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Unni and ors. Vs. Nagammal and ors. - Court Judgment

LegalCrystal Citation
SubjectProperty
CourtChennai
Decided On
Judge
Reported in(1895)ILR18Mad368
AppellantUnni and ors.
RespondentNagammal and ors.
Cases ReferredBagho Govind Parajpe v. Balvant Amnt Gole I.L.R.
Excerpt:
.....the mortgage, and that redemption of the mortgage should not be claimed until the bonds had been satisfied. but these provisions are satisfied by construing them as intended to make the equity of redemption conditional on the payment of both the debts. best, j......of the mortgage should not be claimed until the bonds had been satisfied. the assignee of the equity of redemption sued for possession of the estate on payment merely of the mortgage money. his claim was upheld by sargent, c.j., and mr. justice kbmball, who ruled that the two subsequent bonds did not create a further charge on the mortgaged premises, although they would prevent the original mortgagor from redeeming without paying their amounts. in the second case the learned chief justice observed: 'we think that the subordinate judge was right in his construction of the mortgage deed (exhibit 29). there are no words in that instrument which expressly make the old debt of rs. 100 a charge on the property. the mortgagor undertakes to pay it together with the rs. 64 when he takes back.....
Judgment:

Subramania Ayyar, J.

1. This is a suit for the recovery of the amount due under a mortgage executed to the first plaintiff on the 16th March 1878 by the father of the defendants Nos. 1 and 2. The defendants Nos. 3 to 5 are the assignees of the rights of one Varadan Patter to whom the father of defendants Nos. 1 and 2 had executed two prior mortgages, one for Es. 20,000 and the other for Rs. 1,000 on the 6th and 7th April 1874, respectively.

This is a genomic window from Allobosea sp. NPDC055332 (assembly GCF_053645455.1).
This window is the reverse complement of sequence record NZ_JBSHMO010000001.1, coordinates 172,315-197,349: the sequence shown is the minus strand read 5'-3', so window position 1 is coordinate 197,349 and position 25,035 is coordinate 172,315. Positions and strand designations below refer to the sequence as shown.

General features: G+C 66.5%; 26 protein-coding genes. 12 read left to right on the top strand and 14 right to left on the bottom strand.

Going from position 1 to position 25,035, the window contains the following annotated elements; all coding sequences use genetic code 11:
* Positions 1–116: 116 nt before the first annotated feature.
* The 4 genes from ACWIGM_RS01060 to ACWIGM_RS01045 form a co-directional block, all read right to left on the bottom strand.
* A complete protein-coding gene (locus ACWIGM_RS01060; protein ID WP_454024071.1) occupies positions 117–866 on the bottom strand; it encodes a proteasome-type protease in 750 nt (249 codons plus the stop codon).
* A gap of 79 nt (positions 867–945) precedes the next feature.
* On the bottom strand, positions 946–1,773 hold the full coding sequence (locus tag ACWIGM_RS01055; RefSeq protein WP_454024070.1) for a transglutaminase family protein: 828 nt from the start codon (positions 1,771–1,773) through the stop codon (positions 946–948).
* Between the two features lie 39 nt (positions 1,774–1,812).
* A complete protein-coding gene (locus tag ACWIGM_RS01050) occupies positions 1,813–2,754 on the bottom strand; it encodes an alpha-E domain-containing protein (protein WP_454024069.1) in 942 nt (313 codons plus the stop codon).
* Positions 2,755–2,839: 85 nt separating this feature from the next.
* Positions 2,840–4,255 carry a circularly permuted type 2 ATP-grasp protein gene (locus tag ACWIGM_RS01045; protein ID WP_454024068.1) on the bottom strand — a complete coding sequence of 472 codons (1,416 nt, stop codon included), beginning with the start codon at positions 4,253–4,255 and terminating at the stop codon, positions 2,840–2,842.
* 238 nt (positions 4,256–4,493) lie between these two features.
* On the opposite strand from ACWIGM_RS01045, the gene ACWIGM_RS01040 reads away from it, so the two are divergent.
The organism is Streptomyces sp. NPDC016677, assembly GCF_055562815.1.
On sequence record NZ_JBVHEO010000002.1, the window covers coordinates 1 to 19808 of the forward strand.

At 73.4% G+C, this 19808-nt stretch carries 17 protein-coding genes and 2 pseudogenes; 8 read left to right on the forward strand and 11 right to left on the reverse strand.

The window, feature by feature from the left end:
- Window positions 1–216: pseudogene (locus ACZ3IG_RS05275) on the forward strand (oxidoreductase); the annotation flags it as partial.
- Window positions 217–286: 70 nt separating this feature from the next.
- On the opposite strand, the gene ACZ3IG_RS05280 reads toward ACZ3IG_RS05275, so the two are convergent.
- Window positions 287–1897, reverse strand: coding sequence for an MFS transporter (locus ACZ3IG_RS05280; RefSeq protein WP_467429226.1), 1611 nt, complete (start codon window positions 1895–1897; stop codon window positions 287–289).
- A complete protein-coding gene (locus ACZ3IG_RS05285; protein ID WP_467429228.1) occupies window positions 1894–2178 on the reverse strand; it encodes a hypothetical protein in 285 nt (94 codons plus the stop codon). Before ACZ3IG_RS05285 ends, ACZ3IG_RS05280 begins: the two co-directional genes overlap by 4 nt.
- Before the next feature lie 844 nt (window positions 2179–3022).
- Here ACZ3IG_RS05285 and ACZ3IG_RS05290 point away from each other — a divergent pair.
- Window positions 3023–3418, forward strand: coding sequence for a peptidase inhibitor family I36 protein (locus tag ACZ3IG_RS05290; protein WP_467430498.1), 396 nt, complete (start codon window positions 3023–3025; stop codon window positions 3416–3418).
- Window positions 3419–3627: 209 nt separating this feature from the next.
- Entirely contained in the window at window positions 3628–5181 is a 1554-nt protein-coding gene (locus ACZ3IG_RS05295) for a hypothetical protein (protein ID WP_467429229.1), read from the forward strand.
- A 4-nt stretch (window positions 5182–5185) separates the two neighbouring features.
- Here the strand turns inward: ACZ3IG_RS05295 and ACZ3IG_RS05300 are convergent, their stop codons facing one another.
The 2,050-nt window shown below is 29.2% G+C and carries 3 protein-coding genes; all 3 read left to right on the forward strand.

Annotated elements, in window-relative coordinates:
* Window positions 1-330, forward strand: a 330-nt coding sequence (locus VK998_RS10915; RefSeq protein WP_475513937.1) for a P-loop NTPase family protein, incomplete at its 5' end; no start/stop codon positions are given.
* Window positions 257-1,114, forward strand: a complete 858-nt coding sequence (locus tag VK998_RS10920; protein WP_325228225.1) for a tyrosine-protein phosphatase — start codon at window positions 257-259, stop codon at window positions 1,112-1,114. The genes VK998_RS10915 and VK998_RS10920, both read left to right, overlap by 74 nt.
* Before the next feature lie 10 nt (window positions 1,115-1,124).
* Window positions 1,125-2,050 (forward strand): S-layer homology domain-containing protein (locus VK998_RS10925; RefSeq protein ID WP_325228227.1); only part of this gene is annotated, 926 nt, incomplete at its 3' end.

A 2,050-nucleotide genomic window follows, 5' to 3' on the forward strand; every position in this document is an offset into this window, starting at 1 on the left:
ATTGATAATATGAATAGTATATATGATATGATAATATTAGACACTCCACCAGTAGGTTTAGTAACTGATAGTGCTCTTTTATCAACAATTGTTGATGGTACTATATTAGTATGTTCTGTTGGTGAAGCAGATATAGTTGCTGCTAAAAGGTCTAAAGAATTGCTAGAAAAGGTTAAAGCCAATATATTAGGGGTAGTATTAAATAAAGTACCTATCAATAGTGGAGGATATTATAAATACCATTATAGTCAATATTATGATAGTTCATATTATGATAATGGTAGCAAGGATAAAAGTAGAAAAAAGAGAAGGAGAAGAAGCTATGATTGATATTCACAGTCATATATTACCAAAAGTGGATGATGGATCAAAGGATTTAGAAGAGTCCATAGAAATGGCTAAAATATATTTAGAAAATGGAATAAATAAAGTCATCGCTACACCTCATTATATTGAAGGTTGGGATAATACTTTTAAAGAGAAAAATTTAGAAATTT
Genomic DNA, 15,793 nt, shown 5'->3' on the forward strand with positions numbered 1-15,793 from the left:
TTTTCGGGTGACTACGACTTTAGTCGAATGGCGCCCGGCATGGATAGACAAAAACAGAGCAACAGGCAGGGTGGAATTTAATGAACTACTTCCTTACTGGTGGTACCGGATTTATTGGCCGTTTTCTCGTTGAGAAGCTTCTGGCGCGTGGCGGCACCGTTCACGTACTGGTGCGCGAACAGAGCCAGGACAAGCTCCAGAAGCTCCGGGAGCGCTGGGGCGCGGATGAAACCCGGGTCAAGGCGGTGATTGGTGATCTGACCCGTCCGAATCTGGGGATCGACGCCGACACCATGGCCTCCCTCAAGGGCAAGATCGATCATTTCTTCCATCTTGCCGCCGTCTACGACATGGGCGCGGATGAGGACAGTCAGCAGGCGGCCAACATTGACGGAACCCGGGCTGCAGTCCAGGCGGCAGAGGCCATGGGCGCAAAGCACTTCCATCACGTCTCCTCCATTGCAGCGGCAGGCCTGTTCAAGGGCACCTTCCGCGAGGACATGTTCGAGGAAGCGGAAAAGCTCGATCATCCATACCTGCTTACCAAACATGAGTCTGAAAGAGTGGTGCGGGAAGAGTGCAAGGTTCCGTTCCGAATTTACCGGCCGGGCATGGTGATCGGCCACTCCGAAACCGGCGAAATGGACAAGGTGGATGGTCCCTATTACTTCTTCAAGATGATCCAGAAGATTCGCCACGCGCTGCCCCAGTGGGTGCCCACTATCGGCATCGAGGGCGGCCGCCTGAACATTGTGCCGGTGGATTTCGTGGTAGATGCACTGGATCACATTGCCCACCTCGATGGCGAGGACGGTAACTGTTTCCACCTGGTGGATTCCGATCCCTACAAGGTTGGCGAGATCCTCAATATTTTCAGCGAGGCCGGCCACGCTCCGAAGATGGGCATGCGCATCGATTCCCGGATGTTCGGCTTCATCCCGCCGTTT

2. Varadan Patter, having been entitled to the possession of the property as mortgagee, leased the same to the mortgagor. The mortgagor-lessee failed to pay the rents and Varadan Patter brought a suit against him in 1877 for the recovery of arrears of rent and the possession of land. The disputes were amicably adjusted and a razi petition was put in on the 30th October 1877. The portions of the compromise material for our present purpose are as follows: 'The first defendant (father of the defendants Nos. 1 and 2) shall, on the third Makarom next, pay plaintiff (Varadan Patter) 675 parahs of paddy out of rent accruing due up to 1053 and the sum of Rs. 3,680 being value o paddy due on account of balance pattam shall be paid by the first defendant, together with the sum of Rs. 21,000 which the plaintiff has to get from the properties mentioned in the plaint; till payment the first defendant shall pay 4,319 parahs of paddy and 50 cocoanuts inclusively of interest of 644 parahs at the rate of 5i parahs of paddy per 10 fanams due on the said sum in Kanni (September-October) and Makarom (January-February) commencing from 1054 (1878-79).' These terms were not embodied in the decree which was passed on the compromise. The only question, we have to determine in this appeal, is whether the plaintiffs (respondents) are entitled to redeem the property under mortgage to the third, fourth and fifth defendants (appellants) without paying them Rs. 3,680 in addition to the Rs. 21,000 admittedly due under the mortgages of 1874. The Subordinate Judge decided in favour of the respondents. On behalf of the appellants it is argued that the Subordinate Judge was wrong and that he should have held that the respondents were bound to pay Rs. 3,680 as well as the Rs. 21,000; the razi having created a charge upon the land for the former amount also. In my opinion the razi does not create a charge for the amount in question as the appellants contend. I see no words in it which either expressly or by implication create any lien on the land. The language of the document appears to be more consistent with the construction suggested for the respondents, viz., that the razi only imposes an obligation on the mortgagor to pay the said sum along with the Rs. 21,000 before he claims redemption. If the parties intended to create a charge for Rs. 3,680, it was quite easy to use apt words to give effect to such intention. But, on the contrary, the language employed falls, in my view, far short of what the parties would have said, had the idea of creating a charge been clearly in their minds. The only circumstance relied upon on behalf of the appellants in support of their contention is that the total sum payable at the time of redemption is Rs. 24,680 which includes Rs. 3,680 in question. This is not, however, inconsistent with the argument for the respondents who concede that so far as the mortgagor is concerned he must pay both the sums before he can ask for the surrender of the lands, he having contracted to do so. On the other hand, the manner in which reference is made in the document to Rs. 3,680, coupled with the provision therein made about the payment of interest on the sum, rather points to the view that the amount was looked upon by the parties as constituting a debt distinct from the Rs. 21,000 and standing on quite a different footing from the latter which carried no interest. This construction is in accordance with Hari Mahadaji Savarkar v. Balambhat Raghunath Khare I.L.R. 9 Bom. 233 and Yashvant Shenvi v. Vithoba Sheti I.L.R. 12 Bom. 231. In the first case the mortgagor of an estate gave to the mortgagee subsequently to the date of the mortgage two successive money bonds, in each of which it was stipulated that if the amounts were not paid on the due date they should take priority of the amount due under the mortgage, and that redemption of the mortgage should not be claimed until the bonds had been satisfied. The assignee of the equity of redemption sued for possession of the estate on payment merely of the mortgage money. His claim was upheld by Sargent, C.J., and Mr. Justice Kbmball, who ruled that the two subsequent bonds did not create a further charge on the mortgaged premises, although they would prevent the original mortgagor from redeeming without paying their amounts. In the second case the learned Chief Justice observed: 'We think that the Subordinate Judge was right in his construction of the mortgage deed (Exhibit 29). There are no words in that instrument which expressly make the old debt of Rs. 100 a charge on the property. The mortgagor undertakes to pay it together with the Rs. 64 when he takes back the land and also agrees to the mortgagee's continuing in the enjoyment of the land till he pays off both the debts; but these provisions are satisfied by construing them as intended to make the equity of redemption conditional on the payment of both the debts. This construction, moreover, receives corroboration from the allusion to the old debt as a distinct and separate transaction which would have no significance if the intention was to make the Rs. 100 a charge equally with the Rs. 64.'